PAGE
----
At this point Simon you may need to take your case to the regional NHS National Commissioning Board – to an Independent Review Panel (IRP). It’s worth checking with the local NHS to see if there are any further Dispute Resolution Meetings that need to be scheduled. If not, ask them for details of the IRP.

    • Andrew Searle 5 years ago

      No, Angela, it is the assessment criteria for NHS Continuing Care that are “outrageous” and “a scandal”. I completely agree with the implications of Simon’s comments. My mother died in April from advanced Parkinson’s, chronic heart disease and 8 other conditions. She was also doubly incontinent, had no mobility, had difficulty eating and was losing her mind. She needed double-handed care while living at home. We were in the process of a 2nd attempt to get CC eligibility when she died. I continued the process as CC can be applied retrospectively for the last 3 months of care but even this was turned down.
      One of the criteria for having a primary health need, according to NHS CC, is that the medical condition should be”unpredictable”. So you can be terminally ill but as long as your condition is “predictable” you are unlikely to have a primary health need….
      It’s no good appealing to the NHS on the basis of such crass criteria. The scheme must be challenged and exposed for the scam that it is!

      • Angela 5 years ago

        Thanks for your comment Andrew. The whole system is flawed and contrived, and designed to stop people accessing the free NHS healthcare available to the rest of the population. The care fees reclaim deadlines imposed last year are equally outrageous, and the Continuing Care assessment frameworks, criteria, processes, etc. are questionable in law. However, families need a way to challenge the outcome of assessments, and the information on our blog and website is designed to help people do that – and it’s good when we hear back from families who have successfully obtained NHS funding by using our information and advice. I agree though that the whole web of Continuing Care assessments, ‘eligibility’ criteria and scores is a scandal in itself.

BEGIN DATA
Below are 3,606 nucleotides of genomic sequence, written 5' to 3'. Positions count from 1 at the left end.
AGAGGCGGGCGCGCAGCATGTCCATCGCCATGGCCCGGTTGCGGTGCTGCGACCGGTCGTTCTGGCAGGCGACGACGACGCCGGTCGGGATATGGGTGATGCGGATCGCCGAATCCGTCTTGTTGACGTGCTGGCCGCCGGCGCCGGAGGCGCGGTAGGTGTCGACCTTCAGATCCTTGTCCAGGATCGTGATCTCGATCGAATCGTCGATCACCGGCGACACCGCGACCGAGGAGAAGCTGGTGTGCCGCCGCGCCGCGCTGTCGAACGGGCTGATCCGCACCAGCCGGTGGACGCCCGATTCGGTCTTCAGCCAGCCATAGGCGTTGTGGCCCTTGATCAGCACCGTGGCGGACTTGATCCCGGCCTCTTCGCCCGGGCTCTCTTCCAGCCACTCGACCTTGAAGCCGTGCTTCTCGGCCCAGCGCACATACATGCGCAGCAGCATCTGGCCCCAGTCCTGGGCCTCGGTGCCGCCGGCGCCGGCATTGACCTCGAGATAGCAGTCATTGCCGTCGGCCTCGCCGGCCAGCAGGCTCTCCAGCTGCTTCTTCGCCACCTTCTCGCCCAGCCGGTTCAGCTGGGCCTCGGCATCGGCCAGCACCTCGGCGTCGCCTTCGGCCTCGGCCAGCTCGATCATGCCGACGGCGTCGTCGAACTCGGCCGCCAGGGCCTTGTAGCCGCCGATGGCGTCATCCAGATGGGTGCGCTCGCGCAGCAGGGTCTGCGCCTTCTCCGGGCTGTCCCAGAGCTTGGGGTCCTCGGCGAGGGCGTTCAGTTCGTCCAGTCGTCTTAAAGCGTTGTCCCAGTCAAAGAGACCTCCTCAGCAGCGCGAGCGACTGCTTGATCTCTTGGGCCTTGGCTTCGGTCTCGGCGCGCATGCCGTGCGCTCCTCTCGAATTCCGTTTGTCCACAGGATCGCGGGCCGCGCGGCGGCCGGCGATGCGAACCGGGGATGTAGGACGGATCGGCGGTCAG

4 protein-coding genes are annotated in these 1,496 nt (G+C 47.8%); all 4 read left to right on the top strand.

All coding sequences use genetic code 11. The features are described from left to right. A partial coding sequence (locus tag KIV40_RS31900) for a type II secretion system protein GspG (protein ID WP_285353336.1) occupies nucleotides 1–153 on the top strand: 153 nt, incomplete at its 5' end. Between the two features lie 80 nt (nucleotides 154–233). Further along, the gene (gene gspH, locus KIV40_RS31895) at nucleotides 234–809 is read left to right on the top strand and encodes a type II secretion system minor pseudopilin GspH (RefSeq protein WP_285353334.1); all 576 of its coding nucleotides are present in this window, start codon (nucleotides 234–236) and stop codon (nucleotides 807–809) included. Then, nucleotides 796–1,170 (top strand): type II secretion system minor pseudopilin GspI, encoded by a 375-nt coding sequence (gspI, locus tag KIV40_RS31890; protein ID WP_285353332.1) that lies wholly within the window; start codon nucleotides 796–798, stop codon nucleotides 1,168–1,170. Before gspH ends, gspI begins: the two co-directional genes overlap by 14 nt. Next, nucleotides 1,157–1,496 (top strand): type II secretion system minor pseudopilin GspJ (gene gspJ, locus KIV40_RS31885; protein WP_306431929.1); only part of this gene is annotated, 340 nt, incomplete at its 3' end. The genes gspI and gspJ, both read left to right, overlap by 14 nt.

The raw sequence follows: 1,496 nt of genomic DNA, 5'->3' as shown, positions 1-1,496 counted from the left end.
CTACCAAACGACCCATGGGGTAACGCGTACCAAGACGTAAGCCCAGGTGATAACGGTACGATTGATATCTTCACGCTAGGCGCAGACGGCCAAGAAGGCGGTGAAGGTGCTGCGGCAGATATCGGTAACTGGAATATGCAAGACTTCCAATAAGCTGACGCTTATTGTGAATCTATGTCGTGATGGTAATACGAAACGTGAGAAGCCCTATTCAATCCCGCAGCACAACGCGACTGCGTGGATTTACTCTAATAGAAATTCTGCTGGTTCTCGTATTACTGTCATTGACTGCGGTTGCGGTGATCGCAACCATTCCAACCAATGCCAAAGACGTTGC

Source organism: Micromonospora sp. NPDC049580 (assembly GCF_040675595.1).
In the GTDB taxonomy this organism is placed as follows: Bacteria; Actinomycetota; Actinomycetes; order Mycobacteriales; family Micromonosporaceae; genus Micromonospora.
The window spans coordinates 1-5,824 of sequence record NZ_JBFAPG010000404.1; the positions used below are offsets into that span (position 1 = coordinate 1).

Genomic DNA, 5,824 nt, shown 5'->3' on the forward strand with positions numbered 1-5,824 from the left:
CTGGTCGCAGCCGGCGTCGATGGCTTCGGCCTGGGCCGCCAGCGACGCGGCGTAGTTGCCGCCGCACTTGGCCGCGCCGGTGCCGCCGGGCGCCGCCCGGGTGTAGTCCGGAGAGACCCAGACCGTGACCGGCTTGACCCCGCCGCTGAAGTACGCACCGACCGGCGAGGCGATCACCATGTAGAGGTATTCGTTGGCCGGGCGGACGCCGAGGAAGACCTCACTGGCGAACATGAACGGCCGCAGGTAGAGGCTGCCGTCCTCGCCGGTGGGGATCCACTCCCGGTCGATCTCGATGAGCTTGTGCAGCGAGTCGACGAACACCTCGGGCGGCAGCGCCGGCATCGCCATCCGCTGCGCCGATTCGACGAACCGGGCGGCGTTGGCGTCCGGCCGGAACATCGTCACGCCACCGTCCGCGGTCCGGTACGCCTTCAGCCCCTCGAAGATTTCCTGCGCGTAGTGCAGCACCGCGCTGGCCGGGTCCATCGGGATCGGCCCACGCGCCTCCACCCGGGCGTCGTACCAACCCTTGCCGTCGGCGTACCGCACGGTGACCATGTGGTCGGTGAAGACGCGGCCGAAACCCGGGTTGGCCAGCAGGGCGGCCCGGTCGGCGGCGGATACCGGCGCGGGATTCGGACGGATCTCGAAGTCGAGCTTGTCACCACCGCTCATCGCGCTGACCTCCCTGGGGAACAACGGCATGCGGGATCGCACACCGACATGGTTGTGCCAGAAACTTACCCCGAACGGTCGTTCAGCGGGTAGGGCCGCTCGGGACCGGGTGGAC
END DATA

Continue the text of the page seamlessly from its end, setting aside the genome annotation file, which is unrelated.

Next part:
• Janet O'Neill 4 years ago

          I am currently trying to get my 95 year old father Fast Tracked for CHC due to his rapidly deteriorating health and being put on the End of Life Pathway by the Doctor with a prognosis of days/weeks to live and has the following

          1 End of Life elderly frail
          2 Type 2 diabetic
          3 Ischemic heart disease
          4 Chronic Kidney Disease Stage 3
          5 Sudden deterioration due to Chest infection
          6 On end of life pathway by Dr. with a prognosis of days/weeks to live
          7 Skin integrity – has pressure sores of varying degrees also needs to be turned regularly i.e. every 2/3 hours
          8 Totally immobile all movements have to be done by carers or hoist cannot even move position in bed himself.
          9 Doubly incontinent
          10 Has nutritional needs cannot feed himself taking minimal amounts of fluids and minimal amounts of pureed food and has lost a lot of weight.
          11 When given fluids carers/myself have to be careful he doesn’t choke has been prescribed thickener by swallow team
          12 On Warfrin due to DVT
          13 Recent history of Altered State of Consciousness
          14 Displaying cognitive impairment with short term memory loss and often disoriented to time etc
          I have been told yesterday that he is not eligible for FAST Track CHC funding – I asked why and was told there was not enough information on the form submitted – I did comment well I suppose he needs to be dead to be considered. – The whole NHS CHC Funding scenario is a complete and utter joke.

  3. Simon Boultwood 5 years ago

    My mother has now been in a care home for 3 years, self funded. She is PEG fed, doubly incontinent, no mobility at all and has virtually no cognition. She is reliant on all her needs by the Care Home workers. She has been refused CC funding twice now as she “does not have a primary health care need and her needs can be met by the nursing staff and care workers”. She receives the NHS nursing care allowance, circa £ 108/ week. Her care home fees are £4100.00/month.